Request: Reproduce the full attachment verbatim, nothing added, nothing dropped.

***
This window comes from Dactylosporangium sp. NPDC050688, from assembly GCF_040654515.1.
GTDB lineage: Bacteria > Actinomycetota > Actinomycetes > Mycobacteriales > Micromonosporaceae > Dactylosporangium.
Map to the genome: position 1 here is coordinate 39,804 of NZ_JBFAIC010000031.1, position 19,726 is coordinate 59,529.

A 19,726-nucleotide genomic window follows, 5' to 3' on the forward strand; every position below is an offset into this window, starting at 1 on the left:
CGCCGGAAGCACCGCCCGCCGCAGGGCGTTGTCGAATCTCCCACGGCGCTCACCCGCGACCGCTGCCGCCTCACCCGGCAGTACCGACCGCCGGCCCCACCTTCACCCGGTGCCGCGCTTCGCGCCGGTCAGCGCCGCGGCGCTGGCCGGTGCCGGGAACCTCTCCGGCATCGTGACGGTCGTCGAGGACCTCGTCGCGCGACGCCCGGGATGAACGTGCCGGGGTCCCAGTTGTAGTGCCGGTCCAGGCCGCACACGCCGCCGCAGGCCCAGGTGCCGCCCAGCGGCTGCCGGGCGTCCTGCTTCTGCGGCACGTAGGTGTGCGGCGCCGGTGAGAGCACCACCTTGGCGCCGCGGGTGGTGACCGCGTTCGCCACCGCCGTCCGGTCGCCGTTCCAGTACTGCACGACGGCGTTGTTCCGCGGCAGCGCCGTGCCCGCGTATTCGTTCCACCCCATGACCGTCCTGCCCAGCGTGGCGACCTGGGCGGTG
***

This window comes from Dactylosporangium sp. NPDC050688, from assembly GCF_040654515.1.
GTDB lineage: Bacteria > Actinomycetota > Actinomycetes > Mycobacteriales > Micromonosporaceae > Dactylosporangium.
Map to the genome: position 1 here is coordinate 39,804 of NZ_JBFAIC010000031.1, position 19,726 is coordinate 59,529.

A 19,726-nucleotide genomic window follows, 5' to 3' on the forward strand; every position below is an offset into this window, starting at 1 on the left:
CGCCGGAAGCACCGCCCGCCGCAGGGCGTTGTCGAATCTCCCACGGCGCTCACCCGCGACCGCTGCCGCCTCACCCGGCAGTACCGACCGCCGGCCCCACCTTCACCCGGTGCCGCGCTTCGCGCCGGTCAGCGCCGCGGCGCTGGCCGGTGCCGGGAACCTCTCCGGCATCGTGACGGTCGTCGAGGACCTCGTCGCGCGACGCCCGGGATGAACGTGCCGGGGTCCCAGTTGTAGTGCCGGTCCAGGCCGCACACGCCGCCGCAGGCCCAGGTGCCGCCCAGCGGCTGCCGGGCGTCCTGCTTCTGCGGCACGTAGGTGTGCGGCGCCGGTGAGAGCACCACCTTGGCGCCGCGGGTGGTGACCGCGTTCGCCACCGCCGTCCGGTCGCCGTTCCAGTACTGCACGACGGCGTTGTTCCGCGGCAGCGCCGTGCCCGCGTATTCGTTCCACCCCATGACCGTCCTGCCCAGCGTGGCGACCTGGGCGGTG